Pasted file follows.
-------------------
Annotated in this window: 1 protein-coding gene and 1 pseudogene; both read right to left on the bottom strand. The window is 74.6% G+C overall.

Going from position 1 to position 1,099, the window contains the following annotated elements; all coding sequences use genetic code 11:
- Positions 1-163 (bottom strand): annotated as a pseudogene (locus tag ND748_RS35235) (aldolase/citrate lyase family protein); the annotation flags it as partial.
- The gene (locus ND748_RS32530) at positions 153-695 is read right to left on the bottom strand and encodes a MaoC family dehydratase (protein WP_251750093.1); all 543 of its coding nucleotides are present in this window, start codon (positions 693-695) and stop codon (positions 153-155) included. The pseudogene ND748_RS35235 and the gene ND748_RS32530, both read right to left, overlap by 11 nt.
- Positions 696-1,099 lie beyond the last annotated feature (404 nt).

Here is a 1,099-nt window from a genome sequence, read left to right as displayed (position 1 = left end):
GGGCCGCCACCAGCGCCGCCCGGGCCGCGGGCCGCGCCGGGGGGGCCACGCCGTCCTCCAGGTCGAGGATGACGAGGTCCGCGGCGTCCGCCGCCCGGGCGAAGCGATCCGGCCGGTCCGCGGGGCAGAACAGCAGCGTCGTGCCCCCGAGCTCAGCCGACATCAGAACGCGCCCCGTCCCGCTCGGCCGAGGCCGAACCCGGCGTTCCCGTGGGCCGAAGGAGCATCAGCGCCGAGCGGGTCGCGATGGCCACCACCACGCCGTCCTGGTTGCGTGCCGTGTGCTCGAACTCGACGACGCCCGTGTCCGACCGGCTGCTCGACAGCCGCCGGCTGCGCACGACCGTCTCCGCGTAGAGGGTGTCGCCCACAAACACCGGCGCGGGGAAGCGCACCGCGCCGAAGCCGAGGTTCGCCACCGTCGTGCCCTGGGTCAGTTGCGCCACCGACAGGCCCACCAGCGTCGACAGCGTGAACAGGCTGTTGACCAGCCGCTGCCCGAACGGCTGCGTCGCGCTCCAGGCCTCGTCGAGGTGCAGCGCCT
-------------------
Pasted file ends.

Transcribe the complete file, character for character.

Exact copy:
Annotated in this window: 1 protein-coding gene and 1 pseudogene; both read right to left on the bottom strand. The window is 74.6% G+C overall.

Going from position 1 to position 1,099, the window contains the following annotated elements; all coding sequences use genetic code 11:
- Positions 1-163 (bottom strand): annotated as a pseudogene (locus tag ND748_RS35235) (aldolase/citrate lyase family protein); the annotation flags it as partial.
- The gene (locus ND748_RS32530) at positions 153-695 is read right to left on the bottom strand and encodes a MaoC family dehydratase (protein WP_251750093.1); all 543 of its coding nucleotides are present in this window, start codon (positions 693-695) and stop codon (positions 153-155) included. The pseudogene ND748_RS35235 and the gene ND748_RS32530, both read right to left, overlap by 11 nt.
- Positions 696-1,099 lie beyond the last annotated feature (404 nt).

Here is a 1,099-nt window from a genome sequence, read left to right as displayed (position 1 = left end):
GGGCCGCCACCAGCGCCGCCCGGGCCGCGGGCCGCGCCGGGGGGGCCACGCCGTCCTCCAGGTCGAGGATGACGAGGTCCGCGGCGTCCGCCGCCCGGGCGAAGCGATCCGGCCGGTCCGCGGGGCAGAACAGCAGCGTCGTGCCCCCGAGCTCAGCCGACATCAGAACGCGCCCCGTCCCGCTCGGCCGAGGCCGAACCCGGCGTTCCCGTGGGCCGAAGGAGCATCAGCGCCGAGCGGGTCGCGATGGCCACCACCACGCCGTCCTGGTTGCGTGCCGTGTGCTCGAACTCGACGACGCCCGTGTCCGACCGGCTGCTCGACAGCCGCCGGCTGCGCACGACCGTCTCCGCGTAGAGGGTGTCGCCCACAAACACCGGCGCGGGGAAGCGCACCGCGCCGAAGCCGAGGTTCGCCACCGTCGTGCCCTGGGTCAGTTGCGCCACCGACAGGCCCACCAGCGTCGACAGCGTGAACAGGCTGTTGACCAGCCGCTGCCCGAACGGCTGCGTCGCGCTCCAGGCCTCGTCGAGGTGCAGCGCCT